Rapid Detox

Rapid Detox Program

Is a rapid detox program right for you?

Rapid detox is a drug detoxification process that is used to rid the body of physical dependence on opioids such as heroin, morphine or certain prescription medications. Proponents of rapid detox boast it’s ability to quickly, painlessly and efficiently detox the body from opioids. In fact, rapid detox is said to work in mere hours whereas a traditional opioid detox program usually lasts anywhere from a week to a month or more. With rapid detox, the withdrawal symptoms associated with opioid withdrawal are never felt by the individual because the entire process is performed while the individual is under general anesthesia.

How Rapid Detox Works

Rapid detox was developed by Andre Waismann an Israeli physician who specialized in anesthesiology. He started practicing the rapid detox method in 1994 and his method has since been introduced to many detox centers throughout the world.

Under general anesthesia, the addict is given a range of drugs that block the opiate receptors and then they are given a drug that blocks the opioids. The process takes about 36 hours to complete but while the patient is under general anesthesia they do not feel any of the withdrawal symptoms that they would feel with a traditional opiate detox program. The rapid detox eliminates the painful or uncomfortable withdrawal symptoms that an addict would normally experience by allowing them to go through these symptoms while essentially “asleep” under general anesthesia similar to being in a surgical setting.

Rapid detox is only performed in a medical environment under the care of a licensed physician. The entire process is completed while the patient has no recollection of what is going on. Following the rapid detox in a medical setting, the addict is prescribed naltrexone for a period of one year following the rapid detox. The naltrexone is used to block the opioid receptors so that even if a recovering addict does attempt to get high they drugs will not work and no high will be felt thus reducing the “fun” and preventing them from wanting to do so.

Does Rapid Detox Really Work?

Rapid detox can work for some people but is not right for all addicts. The reason is that although physical dependence on a drug is eliminated with rapid detox, the most successful outlooks on detox are followed by a long term drug treatment program and follow up care. Rapid detox can work wonders for those who attend the rapid detox, effectively eliminate the physical dependence on the drug and then follow up with a drug treatment program.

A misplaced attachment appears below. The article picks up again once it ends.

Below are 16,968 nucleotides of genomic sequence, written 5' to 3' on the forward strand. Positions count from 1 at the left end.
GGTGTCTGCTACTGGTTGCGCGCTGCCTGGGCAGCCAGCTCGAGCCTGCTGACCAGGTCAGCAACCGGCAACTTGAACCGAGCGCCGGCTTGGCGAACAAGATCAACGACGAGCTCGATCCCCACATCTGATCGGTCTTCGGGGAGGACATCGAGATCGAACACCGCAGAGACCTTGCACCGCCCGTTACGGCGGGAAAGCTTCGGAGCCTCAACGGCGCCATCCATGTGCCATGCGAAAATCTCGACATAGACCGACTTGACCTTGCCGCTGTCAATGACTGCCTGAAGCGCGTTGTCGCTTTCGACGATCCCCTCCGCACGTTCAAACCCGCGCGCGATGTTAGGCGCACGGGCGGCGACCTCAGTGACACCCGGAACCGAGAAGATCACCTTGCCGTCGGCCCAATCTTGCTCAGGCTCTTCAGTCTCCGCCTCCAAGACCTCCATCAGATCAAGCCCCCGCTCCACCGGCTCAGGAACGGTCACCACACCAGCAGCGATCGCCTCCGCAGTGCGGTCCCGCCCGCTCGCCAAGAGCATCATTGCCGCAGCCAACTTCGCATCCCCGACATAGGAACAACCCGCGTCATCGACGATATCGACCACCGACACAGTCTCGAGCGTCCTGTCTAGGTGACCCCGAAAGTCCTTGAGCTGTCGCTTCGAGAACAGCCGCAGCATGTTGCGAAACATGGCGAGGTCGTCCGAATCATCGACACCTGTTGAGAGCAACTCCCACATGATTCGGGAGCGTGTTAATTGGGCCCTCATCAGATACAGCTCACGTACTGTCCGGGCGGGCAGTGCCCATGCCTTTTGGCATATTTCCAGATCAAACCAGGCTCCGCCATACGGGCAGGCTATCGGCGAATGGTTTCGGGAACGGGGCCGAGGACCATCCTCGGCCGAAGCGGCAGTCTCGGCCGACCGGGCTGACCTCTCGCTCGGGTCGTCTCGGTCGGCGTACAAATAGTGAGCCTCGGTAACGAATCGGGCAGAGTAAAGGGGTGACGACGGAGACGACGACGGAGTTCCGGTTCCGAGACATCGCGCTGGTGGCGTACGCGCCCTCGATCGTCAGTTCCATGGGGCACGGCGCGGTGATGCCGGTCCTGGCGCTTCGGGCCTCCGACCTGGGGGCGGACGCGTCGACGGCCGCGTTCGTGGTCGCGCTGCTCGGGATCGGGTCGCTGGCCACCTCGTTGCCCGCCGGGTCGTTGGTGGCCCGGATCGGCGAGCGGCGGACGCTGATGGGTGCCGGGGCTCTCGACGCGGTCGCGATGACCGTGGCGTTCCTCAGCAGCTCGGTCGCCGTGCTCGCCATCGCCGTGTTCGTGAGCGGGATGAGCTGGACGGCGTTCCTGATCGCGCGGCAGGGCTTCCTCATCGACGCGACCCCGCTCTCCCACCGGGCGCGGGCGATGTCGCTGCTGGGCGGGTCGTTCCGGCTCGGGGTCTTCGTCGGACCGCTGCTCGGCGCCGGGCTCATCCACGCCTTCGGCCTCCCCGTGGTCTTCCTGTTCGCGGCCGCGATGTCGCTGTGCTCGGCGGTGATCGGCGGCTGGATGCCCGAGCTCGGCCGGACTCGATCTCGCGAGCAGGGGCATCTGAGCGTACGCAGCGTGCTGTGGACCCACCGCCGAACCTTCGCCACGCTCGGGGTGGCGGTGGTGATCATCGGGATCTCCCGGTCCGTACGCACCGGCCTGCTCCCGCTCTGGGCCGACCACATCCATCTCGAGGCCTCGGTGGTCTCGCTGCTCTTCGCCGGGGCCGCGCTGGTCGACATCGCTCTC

It is reported that 55% of the time, a relapse occurs within the 6 months following rapid detox. These numbers only include the relapse using the same opioid and do not include the use of other drugs or alcohol which would likely cause the numbers to be much higher. There are some physiological risks associated with rapid detox which should be discussed with the counselor and physician before making a final decision to enter into a rapid detox program.

Ultimately, rapid detox is just the beginning of what should be a long term addiction treatment program. For those wishing to go through the opioid detox process without feeling the negative and often painful withdrawal symptoms a rapid detox is perfect. However, the most important thing to consider is that rapid detox is not a means to an end but rather the very first step to opioid addiction treatment. If not followed with long term drug treatment, the chances of relapsing and using opioids again is very high.

Where do calls go?

Calls to numbers on a specific treatment center listing will be routed to that treatment center. Calls to any general helpline will be answered or returned by one of the treatment providers listed, each of which is a paid advertiser: Rehab Media Group, Recovery Helpline, Alli Addiction Services.

By calling the helpline you agree to the terms of use. We do not receive any commission or fee that is dependent upon which treatment provider a caller chooses. There is no obligation to enter treatment.

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